I’ve been curious — would Garmin or Apple track my daily steps most accurately? Keen to find out, I strapped on the Apple Watch Series 7 and the latest Garmin Vivoactive 5 smartwatch and took them for a 5,000-step walk to test them out, comparing which, if either, was more accurate.
Just for the record, I’ve been reviewing the Garmin Vivoactive 5 recently and have worn the Apple Watch Series 7 for some time. Both have wicked features, including calorie burn and heart rate tracking — the Vivoactive 5 has just upgraded to the Elevate V4 heart rate sensor — blood oxygen and respiratory rate monitoring, and on the Apple Watch Series 7, wrist temperature capabilities. That said, neither of these models uses multi-band GPS tracking, which taps into multiple frequencies for more accurate tracking.
So how do two of the best fitness trackers measure steps? The Apple Watch Series 7 and Garmin Vivoactive 5 use internal accelerometers to measure arm swing. One swing counts two steps, but interestingly, Garmin says that holding a leash while walking your pet can reduce the steps recorded. The pooch stays at home this time, then. You’ll also need to ensure the watch sits snug and you’ve set your device to the correct orientation (which wrist you wear it on) beforehand.
Our editor has taken on plenty of step-counting challenges, comparing models like the Apple Watch Series 9 vs Fitbit Charge 6 and the Apple Watch Series 9 vs Garmin Forerunner 265, among others, if you're keen to find out how your favorite model compares. Now it’s my turn to take on the challenge, here’s what happened.
I walked 5,000 steps with the Apple Watch Series 7 and Garmin Vivoactive 5: Here’s which was more accurate
On the advice of my editor, I downloaded the Tally Counter app which allowed me to manually count my steps by clicking as I walked. I checked both devices were configured to my left wrist and wore both watches with a snug fit, using the tally counter with my other hand so that my arm could swing naturally.
I found it pretty ideal, considering I have ADHD and am known to lose my phone three times a day (at least). After 5,000 steps, I stopped and compared results on the Garmin Vivoactive 5 and Apple Watch Series 7 by uploading them to my phone to check the data.
My Apple Watch Series 7 recorded 2.35 miles with a moving time of 43:28 and 4,800 steps. The Garmin Vivoactive 5 recorded a walk of 2.38 miles and 5,100 steps. Both recorded my average heart rate as 105 bpm (pretty cool), and the Garmin recorded 208kcal total calorie burn versus 192kcal on the Apple Watch, which is close.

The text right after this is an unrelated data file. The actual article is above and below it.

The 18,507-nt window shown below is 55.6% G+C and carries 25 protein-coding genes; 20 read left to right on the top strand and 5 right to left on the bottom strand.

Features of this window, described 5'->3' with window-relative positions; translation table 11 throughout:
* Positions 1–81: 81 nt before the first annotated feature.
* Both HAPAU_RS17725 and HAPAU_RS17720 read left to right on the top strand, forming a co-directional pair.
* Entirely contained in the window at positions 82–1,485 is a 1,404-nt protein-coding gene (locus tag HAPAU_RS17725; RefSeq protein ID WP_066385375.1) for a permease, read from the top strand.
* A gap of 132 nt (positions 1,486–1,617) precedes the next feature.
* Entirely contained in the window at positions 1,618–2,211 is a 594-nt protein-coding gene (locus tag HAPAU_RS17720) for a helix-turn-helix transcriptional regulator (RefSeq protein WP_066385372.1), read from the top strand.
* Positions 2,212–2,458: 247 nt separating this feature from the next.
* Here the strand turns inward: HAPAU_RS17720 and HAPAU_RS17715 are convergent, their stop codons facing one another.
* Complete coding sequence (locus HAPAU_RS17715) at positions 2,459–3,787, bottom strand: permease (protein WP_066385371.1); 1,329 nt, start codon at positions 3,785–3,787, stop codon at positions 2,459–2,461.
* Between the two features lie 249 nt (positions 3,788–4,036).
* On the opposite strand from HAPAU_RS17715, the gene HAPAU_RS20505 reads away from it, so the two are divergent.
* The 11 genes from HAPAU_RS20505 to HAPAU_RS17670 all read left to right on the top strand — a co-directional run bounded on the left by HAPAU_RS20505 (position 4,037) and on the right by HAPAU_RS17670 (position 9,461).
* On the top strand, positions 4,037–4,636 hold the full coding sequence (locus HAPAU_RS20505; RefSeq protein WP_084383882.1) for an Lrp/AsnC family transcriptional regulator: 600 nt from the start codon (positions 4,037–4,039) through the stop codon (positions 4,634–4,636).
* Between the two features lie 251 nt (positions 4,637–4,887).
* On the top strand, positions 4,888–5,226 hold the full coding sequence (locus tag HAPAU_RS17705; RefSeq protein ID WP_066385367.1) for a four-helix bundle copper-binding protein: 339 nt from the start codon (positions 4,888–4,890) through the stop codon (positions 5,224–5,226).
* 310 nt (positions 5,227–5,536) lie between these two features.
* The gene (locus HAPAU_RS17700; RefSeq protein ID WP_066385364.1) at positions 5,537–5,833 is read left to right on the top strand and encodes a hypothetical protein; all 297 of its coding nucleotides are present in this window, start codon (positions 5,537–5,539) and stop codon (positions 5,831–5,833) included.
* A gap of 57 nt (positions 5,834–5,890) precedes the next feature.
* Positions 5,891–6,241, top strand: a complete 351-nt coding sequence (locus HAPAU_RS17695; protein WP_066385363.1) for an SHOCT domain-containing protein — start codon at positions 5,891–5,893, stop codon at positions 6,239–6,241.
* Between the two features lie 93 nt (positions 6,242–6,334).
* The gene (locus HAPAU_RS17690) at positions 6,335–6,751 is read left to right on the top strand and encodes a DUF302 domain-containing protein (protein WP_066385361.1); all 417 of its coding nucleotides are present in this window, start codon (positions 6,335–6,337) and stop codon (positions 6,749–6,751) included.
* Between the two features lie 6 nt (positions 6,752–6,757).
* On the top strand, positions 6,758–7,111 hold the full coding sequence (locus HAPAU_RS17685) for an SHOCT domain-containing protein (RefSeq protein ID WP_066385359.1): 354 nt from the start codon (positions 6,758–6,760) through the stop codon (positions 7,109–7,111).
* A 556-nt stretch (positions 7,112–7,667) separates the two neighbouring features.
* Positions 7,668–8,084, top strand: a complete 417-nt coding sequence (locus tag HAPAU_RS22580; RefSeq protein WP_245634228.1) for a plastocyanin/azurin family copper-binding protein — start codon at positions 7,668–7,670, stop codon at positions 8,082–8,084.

The Garmin Vivoactive 5 had the most accurate results, yet both were further out than I anticipated. That said, no fitness tracker will offer you 100% accuracy and your cadence, height and stride will all play a role.
Garmin and Apple don't make it easy when trying to track your steps during an activity either. You can easily look at your total daily step count from your watch, but to gather the step data from both watches for a recorded activity, I had to re-download Strava and sync the walks to my account. Considering how much data is readily accessible like calorie burn or heart rate, it's a strange oversight that neither seems worried about fixing.
It's also worth remembering that the best smartwatches also track your heart rate, calorie burn and other metrics that can give you a stronger indication of how your health looks, side from step count. And research shows that the magical 10,000 steps per day the media previously touted aren’t quite founded in science, and as many as 7,000 steps could be just as beneficial for your health.
I do find steps helpful though, as it's an easy way to set walking targets if you struggle to clock up movement throughout the day. Focusing your efforts on NEAT (Non-Exercise Activity Thermogenesis) can help you increase your step count, simply taking the stairs over the elevator or walking to the subway can help you move more outside of dedicated exercise. Here’s what 30 minutes of walking each day can do for your body.
It’s also worth understanding what your fitness tracker can get you for your money. Both these devices are brilliant trackers with features like activity rings (the Apple Watch 7) and Garmin Coach training plans (Garmin). If you're looking for a more sports-focused model, many go towards the Garmin Forerunner series or the Garmin Venu 3 for the updated heart rate capabilities, which could cost you more.
For Apple lovers, the Apple Watch Series 8 and Apple Watch Series 9 are also worth considering if you’re looking for an upgrade, and we've reviewed both to help you decide. We recommend keeping your eye on the best Black Friday deals for tech, fitness and more over the coming weeks to see how much money you can save on your favorite Garmin and Apple products, as you might pick up a bargain.